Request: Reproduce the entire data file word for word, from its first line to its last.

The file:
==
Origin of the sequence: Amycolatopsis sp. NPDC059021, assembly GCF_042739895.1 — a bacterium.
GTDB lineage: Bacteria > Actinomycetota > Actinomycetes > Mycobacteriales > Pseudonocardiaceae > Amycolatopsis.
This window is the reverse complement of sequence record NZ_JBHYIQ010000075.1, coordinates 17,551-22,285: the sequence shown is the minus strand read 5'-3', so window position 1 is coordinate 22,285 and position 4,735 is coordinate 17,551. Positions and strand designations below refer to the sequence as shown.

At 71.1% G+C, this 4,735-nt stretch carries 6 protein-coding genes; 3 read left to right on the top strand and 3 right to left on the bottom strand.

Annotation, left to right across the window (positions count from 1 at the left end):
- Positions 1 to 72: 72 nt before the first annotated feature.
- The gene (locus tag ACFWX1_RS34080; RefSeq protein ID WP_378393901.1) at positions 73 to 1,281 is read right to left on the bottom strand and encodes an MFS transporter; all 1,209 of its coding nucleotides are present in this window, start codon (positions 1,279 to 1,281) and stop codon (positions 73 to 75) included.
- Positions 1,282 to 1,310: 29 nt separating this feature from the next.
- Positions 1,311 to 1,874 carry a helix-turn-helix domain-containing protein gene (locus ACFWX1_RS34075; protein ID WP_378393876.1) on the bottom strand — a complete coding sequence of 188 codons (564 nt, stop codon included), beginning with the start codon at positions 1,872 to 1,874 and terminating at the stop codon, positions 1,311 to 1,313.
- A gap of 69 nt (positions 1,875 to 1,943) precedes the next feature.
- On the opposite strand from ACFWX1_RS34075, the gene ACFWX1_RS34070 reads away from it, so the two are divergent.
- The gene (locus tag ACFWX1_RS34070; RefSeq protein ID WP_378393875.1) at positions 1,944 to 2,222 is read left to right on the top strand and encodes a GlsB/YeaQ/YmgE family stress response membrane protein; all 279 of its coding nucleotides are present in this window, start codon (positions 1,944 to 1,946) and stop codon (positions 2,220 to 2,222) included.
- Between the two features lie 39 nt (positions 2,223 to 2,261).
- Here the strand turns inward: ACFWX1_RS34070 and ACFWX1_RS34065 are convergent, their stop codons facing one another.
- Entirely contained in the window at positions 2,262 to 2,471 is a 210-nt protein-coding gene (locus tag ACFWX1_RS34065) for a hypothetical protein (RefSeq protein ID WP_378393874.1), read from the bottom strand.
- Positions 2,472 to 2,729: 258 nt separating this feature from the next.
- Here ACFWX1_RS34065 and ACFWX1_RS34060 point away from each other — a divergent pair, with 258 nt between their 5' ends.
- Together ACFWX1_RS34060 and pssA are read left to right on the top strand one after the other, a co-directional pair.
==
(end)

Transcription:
Origin of the sequence: Amycolatopsis sp. NPDC059021, assembly GCF_042739895.1 — a bacterium.
GTDB lineage: Bacteria > Actinomycetota > Actinomycetes > Mycobacteriales > Pseudonocardiaceae > Amycolatopsis.
This window is the reverse complement of sequence record NZ_JBHYIQ010000075.1, coordinates 17,551-22,285: the sequence shown is the minus strand read 5'-3', so window position 1 is coordinate 22,285 and position 4,735 is coordinate 17,551. Positions and strand designations below refer to the sequence as shown.

At 71.1% G+C, this 4,735-nt stretch carries 6 protein-coding genes; 3 read left to right on the top strand and 3 right to left on the bottom strand.

Annotation, left to right across the window (positions count from 1 at the left end):
- Positions 1 to 72: 72 nt before the first annotated feature.
- The gene (locus tag ACFWX1_RS34080; RefSeq protein ID WP_378393901.1) at positions 73 to 1,281 is read right to left on the bottom strand and encodes an MFS transporter; all 1,209 of its coding nucleotides are present in this window, start codon (positions 1,279 to 1,281) and stop codon (positions 73 to 75) included.
- Positions 1,282 to 1,310: 29 nt separating this feature from the next.
- Positions 1,311 to 1,874 carry a helix-turn-helix domain-containing protein gene (locus ACFWX1_RS34075; protein ID WP_378393876.1) on the bottom strand — a complete coding sequence of 188 codons (564 nt, stop codon included), beginning with the start codon at positions 1,872 to 1,874 and terminating at the stop codon, positions 1,311 to 1,313.
- A gap of 69 nt (positions 1,875 to 1,943) precedes the next feature.
- On the opposite strand from ACFWX1_RS34075, the gene ACFWX1_RS34070 reads away from it, so the two are divergent.
- The gene (locus tag ACFWX1_RS34070; RefSeq protein ID WP_378393875.1) at positions 1,944 to 2,222 is read left to right on the top strand and encodes a GlsB/YeaQ/YmgE family stress response membrane protein; all 279 of its coding nucleotides are present in this window, start codon (positions 1,944 to 1,946) and stop codon (positions 2,220 to 2,222) included.
- Between the two features lie 39 nt (positions 2,223 to 2,261).
- Here the strand turns inward: ACFWX1_RS34070 and ACFWX1_RS34065 are convergent, their stop codons facing one another.
- Entirely contained in the window at positions 2,262 to 2,471 is a 210-nt protein-coding gene (locus tag ACFWX1_RS34065) for a hypothetical protein (RefSeq protein ID WP_378393874.1), read from the bottom strand.
- Positions 2,472 to 2,729: 258 nt separating this feature from the next.
- Here ACFWX1_RS34065 and ACFWX1_RS34060 point away from each other — a divergent pair, with 258 nt between their 5' ends.
- Together ACFWX1_RS34060 and pssA are read left to right on the top strand one after the other, a co-directional pair.